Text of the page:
identify not less than five applicable priority resource concerns in 
particular watersheds, geographic areas, or other appropriate regions 
within a State, as required by statute. Applicable priority resource 
concerns are selected by the State from a defined list of priority 
resource concerns identified at the national level and have the most 
important environmental challenges associated with agricultural 
production in the State or region. The current suite of priority 
resource concerns is comprised of the following: air quality, animal, 
energy, plants, soil erosion, soil quality, water quality, and water 
quantity. NRCS retains the authority to modify this suite of priority 
resource concerns. For example, the Chief may want to target a 
geographic area where expanding wildlife concerns are deemed more 
significant as compared to energy concerns. This requirement is now 
captured in (e)(2). NRCS removed paragraphs (e)(1)(iv) and (v) 
consistent with the 2014 Act changes to remove on-farm research and 
demonstration and pilot projects under CSP, and to reflect the repeal 
of the Cooperative Conservation Partnership Initiative.

[[Page 65841]]

Section 1470.3 Definitions

    Section 1470.3, ``Definitions,'' sets forth definitions for terms 
used throughout this regulation. The following definitions have been 
modified to reflect changes made by the 2014 Act: ``agricultural 
operation,'' ``conservation activities,'' and ``priority resource 
concern.'' The terms ``conservation measurement tool'' and ``resource 
concern'' have been removed to conform to changes made by the 2014 Act.
    The term ``animal waste storage or treatment facility'' was also 
removed. This avoids unnecessarily narrowing the application of the 
term.
    The term ``conservation planning'' was removed because its terms 
are covered in Sec.  1470.22, Conservation Stewardship Plan. The 
definition of ``conservation practice'' was modified to be more 
consistent with the definition used in the Environmental Quality 
Incentives Program (EQIP). The definition of ``conservation stewardship 
plan'' was modified to be consistent with Sec.  1470.22, Conservation 
Stewardship Plan.
    The term ``designated conservationist'' was removed since it is no 
longer used in the regulation.
    Throughout, the term ``agricultural land'' was removed and replaced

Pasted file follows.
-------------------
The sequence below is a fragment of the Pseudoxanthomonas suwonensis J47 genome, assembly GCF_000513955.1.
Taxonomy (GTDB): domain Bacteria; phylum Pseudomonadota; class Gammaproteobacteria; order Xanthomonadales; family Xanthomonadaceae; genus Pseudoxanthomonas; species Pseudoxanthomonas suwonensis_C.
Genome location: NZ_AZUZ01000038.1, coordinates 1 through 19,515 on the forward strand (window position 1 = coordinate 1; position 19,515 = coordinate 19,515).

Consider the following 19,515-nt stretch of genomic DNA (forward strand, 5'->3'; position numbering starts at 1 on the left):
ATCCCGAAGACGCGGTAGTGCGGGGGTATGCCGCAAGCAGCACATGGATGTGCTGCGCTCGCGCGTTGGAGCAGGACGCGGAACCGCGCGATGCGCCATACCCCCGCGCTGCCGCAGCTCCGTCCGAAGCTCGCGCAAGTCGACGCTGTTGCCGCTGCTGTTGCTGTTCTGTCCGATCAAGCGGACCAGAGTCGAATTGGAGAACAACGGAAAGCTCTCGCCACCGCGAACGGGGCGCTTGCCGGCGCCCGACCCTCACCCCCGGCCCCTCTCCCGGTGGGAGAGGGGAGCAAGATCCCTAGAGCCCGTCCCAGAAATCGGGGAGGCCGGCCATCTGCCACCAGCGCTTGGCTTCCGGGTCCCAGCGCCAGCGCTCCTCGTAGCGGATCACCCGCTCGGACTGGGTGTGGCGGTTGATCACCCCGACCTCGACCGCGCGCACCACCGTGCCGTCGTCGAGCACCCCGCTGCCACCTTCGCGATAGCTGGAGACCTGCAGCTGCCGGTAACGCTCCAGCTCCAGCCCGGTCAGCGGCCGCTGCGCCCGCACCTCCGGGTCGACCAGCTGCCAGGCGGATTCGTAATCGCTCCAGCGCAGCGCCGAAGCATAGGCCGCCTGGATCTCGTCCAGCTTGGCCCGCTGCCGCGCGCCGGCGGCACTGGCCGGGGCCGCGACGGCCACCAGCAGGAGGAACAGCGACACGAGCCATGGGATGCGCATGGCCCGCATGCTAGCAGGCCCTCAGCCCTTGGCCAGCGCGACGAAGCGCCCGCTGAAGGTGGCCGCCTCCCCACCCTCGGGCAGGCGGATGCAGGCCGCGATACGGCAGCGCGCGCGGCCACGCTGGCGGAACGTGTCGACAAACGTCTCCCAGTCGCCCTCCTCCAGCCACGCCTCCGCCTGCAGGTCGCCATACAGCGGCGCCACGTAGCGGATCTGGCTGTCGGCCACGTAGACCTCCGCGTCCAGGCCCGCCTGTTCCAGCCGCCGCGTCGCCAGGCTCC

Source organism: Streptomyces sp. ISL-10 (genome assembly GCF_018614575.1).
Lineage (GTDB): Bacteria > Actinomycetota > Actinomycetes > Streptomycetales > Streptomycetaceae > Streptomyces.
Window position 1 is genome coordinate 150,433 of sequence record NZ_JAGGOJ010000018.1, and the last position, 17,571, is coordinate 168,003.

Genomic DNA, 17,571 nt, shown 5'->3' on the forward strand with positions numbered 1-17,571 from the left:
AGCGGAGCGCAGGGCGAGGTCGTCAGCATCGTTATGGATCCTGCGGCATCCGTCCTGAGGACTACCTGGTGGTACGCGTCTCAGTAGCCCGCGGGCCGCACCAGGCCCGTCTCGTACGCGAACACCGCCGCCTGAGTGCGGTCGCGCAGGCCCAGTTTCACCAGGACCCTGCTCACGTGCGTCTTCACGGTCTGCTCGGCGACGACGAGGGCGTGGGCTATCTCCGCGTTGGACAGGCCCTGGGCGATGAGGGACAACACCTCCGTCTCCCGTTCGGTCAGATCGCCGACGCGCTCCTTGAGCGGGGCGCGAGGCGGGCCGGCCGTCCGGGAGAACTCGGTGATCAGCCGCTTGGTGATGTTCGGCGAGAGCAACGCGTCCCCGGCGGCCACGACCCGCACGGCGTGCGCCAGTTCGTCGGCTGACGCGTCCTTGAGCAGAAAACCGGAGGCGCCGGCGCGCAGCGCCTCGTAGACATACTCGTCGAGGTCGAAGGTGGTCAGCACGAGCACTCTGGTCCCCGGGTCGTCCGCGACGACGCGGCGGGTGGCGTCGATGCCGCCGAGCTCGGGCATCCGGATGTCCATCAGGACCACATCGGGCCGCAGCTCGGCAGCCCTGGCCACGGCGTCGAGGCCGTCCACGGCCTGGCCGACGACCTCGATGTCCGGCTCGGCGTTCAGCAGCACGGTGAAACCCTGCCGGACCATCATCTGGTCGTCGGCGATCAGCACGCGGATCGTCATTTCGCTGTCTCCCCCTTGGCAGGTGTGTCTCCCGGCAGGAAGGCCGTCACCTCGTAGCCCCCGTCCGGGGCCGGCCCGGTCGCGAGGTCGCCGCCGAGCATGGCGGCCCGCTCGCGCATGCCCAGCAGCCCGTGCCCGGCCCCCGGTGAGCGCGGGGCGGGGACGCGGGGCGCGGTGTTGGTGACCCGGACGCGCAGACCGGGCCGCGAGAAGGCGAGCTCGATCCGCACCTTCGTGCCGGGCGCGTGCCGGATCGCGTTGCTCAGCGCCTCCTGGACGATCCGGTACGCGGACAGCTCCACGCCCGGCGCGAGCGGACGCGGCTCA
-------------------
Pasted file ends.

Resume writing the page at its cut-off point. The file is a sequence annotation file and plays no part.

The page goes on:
with ``eligible land,'' which describes those areas identified by CSP's 
authorizing legislation--working agricultural land being actively 
managed for agricultural production purposes upon which CSP will be 
focused. The definition for eligible land is consistent with that term 
added by the 2014 Act to section 1238D(4) of the Food Security Act of 
1985.
    The term ``enhancement'' was modified to link an enhancement's 
management intensity with the Field Office Technical Guide quality 
criteria, Section III, for each resource concern. Quality criteria 
specifics are located at: http://efotg.sc.egov.usda.gov/.
    The term ``enrollment'' was removed. Since this definition was 
unique to the FY 2009 enrollment, it is no longer needed.
    The term ``historically underserved producer'' was added to 
simplify references to several statutorily-defined categories of 
producers who are frequently referred to collectively.
    The definition of ``legal entity'' was modified to be consistent 
with the definition used in EQIP.
    The definition of ``limited resource farmer or rancher,'' was 
modified by removing the reference to ``$142,000'' that applied in 2010 
only, and clarifying how the term is applied to legal entities or joint 
operations.
    The definition of ``National Organic Program'' was modified to 
include the reference to the Organic Foods Production Act of 1990 (7 
U.S.C. 6501 et seq.).
    The definition of ``operation and maintenance'' was modified to be 
consistent with the definition in the EQIP regulation.
    The definition of ``priority resource concern'' was amended to 
conform to the statute which defines the term as a natural resource 
concern or problem that is identified at the national, State, or local 
level and to explain the terms ``applicable'' priority resource 
concerns and ``other'' priority resource concerns in the context of the 
base term.
    The definition of ``producer'' was modified to correct a citation.
    The definition of ``socially disadvantaged producer'' was amended 
to conform to the statutory definition of the term.
    The term ``state conservationist'' was removed and replaced